Taking action is a theme, whether it’s defending herself on social media or putting her money where her mouth is when it comes to lessening her environmental impact. She is a UN global environmental ambassador, and has taken pains to ensure that Higher Than Heaven is as environmentally sustainable as possible by making elements of its physical release either biodegradable or recyclable, resulting in multiple delays to the album coming out. She lights up when talking about the things she’s found out about bioplastics, and the calls with “really cool people who source renewable materials, and real scientists”. But then she flops back onto the cushions again, her positivity wavering in the face of the magnitude of the thing. “I need to create some kind of forum for musicians and artists, successful ones who are in a position to do something significant.” Suddenly she sits up with a pointed message: “I would love Live Nation to make sure that all merch for every artist they look after is sourced responsibly.”

Ellie Goulding: ‘When the #MeToo stuff happened, I think certain people in music were freaking out’ (Press image)

There are other things the music industry could do with addressing too, I suggest, like when will its #MeToo moment come? “Oh I think it has!” Really? “When the #MeToo stuff happened, I think certain people in music were freaking out – and there has been a palpable change.” Goulding has talked before about her early days of unease in an industry surrounded by men – that feeling that, even though everyone is being friendly, there is an undeniable shift into self-protective mode. She likens it to being a woman walking down a street at night and seeing a man walking the other way: the way you click into hypervigilance. That’s what’s changed, she thinks: that feeling of being unsafe. “Younger artists have to be chaperoned, female artists,” she said at the time, “and therapy for artists – which obviously didn’t exist when I started out.”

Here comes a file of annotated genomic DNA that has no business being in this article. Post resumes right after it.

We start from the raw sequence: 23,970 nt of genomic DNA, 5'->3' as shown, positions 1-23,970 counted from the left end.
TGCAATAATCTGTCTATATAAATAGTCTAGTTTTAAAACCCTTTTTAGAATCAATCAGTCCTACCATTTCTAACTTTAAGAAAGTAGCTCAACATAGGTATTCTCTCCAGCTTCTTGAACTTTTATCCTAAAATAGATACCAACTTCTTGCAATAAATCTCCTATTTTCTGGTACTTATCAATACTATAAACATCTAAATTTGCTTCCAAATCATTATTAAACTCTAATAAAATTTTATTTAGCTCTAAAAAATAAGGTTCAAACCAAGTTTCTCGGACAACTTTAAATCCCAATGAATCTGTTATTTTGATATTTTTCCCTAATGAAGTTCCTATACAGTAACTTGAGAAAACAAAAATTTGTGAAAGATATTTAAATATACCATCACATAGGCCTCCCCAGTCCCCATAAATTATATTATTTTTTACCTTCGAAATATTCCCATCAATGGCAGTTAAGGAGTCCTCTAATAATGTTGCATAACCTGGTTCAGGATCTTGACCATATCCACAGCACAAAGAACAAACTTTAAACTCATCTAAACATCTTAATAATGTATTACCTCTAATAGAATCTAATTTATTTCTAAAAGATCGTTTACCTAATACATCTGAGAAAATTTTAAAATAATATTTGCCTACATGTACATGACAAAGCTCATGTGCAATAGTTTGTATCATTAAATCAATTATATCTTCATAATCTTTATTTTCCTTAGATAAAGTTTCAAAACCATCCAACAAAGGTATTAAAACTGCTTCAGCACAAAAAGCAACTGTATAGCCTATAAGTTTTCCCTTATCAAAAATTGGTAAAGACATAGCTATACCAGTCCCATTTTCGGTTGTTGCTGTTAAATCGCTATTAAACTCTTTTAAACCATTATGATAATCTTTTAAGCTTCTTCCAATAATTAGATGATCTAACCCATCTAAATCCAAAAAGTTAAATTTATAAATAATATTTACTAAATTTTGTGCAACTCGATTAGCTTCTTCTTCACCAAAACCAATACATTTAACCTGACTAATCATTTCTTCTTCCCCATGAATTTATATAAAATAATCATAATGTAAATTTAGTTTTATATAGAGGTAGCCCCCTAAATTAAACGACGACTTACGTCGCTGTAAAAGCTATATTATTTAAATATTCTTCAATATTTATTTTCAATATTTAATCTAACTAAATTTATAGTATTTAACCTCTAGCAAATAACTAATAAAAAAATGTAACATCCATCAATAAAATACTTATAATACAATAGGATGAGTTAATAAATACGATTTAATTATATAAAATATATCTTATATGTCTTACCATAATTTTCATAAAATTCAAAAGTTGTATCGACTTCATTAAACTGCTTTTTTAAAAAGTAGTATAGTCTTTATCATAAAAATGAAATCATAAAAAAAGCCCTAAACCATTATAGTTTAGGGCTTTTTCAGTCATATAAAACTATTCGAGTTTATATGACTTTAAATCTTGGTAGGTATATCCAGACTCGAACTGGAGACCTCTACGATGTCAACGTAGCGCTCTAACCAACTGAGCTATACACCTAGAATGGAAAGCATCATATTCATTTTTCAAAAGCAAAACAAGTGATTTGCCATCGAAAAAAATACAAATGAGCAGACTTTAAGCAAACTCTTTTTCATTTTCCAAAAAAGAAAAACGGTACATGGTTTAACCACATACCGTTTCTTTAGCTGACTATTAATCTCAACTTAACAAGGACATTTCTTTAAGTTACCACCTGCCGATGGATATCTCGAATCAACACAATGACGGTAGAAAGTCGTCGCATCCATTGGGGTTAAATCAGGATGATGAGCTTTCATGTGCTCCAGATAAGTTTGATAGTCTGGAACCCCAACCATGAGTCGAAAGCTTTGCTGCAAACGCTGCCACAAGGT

There is a line in “Like a Saviour”, the lead single from her new album, that keeps coming back to me: “Sleeping with my shadow, trying to find my faith in tomorrow.” That’s what she seems to be doing all the time – trying to find her faith in tomorrow, and all the tomorrows that will come after it. Goulding plans to take some time off after Higher Than Heaven – she wants to spend time in the countryside playing with her son, remembering the real world and what matters most. The world’s problems might not be going anywhere, but she’s doing what she can.

‘Higher Than Heaven’ is out now